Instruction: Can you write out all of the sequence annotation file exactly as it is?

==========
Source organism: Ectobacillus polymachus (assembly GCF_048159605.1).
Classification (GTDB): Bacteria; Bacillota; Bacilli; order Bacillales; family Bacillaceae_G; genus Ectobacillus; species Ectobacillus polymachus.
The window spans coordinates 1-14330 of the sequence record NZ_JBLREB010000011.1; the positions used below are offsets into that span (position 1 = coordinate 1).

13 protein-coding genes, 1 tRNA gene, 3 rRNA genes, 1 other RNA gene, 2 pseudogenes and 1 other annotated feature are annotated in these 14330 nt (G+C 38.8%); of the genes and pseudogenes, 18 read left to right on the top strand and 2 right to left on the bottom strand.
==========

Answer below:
Source organism: Ectobacillus polymachus (assembly GCF_048159605.1).
Classification (GTDB): Bacteria; Bacillota; Bacilli; order Bacillales; family Bacillaceae_G; genus Ectobacillus; species Ectobacillus polymachus.
The window spans coordinates 1-14330 of the sequence record NZ_JBLREB010000011.1; the positions used below are offsets into that span (position 1 = coordinate 1).

13 protein-coding genes, 1 tRNA gene, 3 rRNA genes, 1 other RNA gene, 2 pseudogenes and 1 other annotated feature are annotated in these 14330 nt (G+C 38.8%); of the genes and pseudogenes, 18 read left to right on the top strand and 2 right to left on the bottom strand.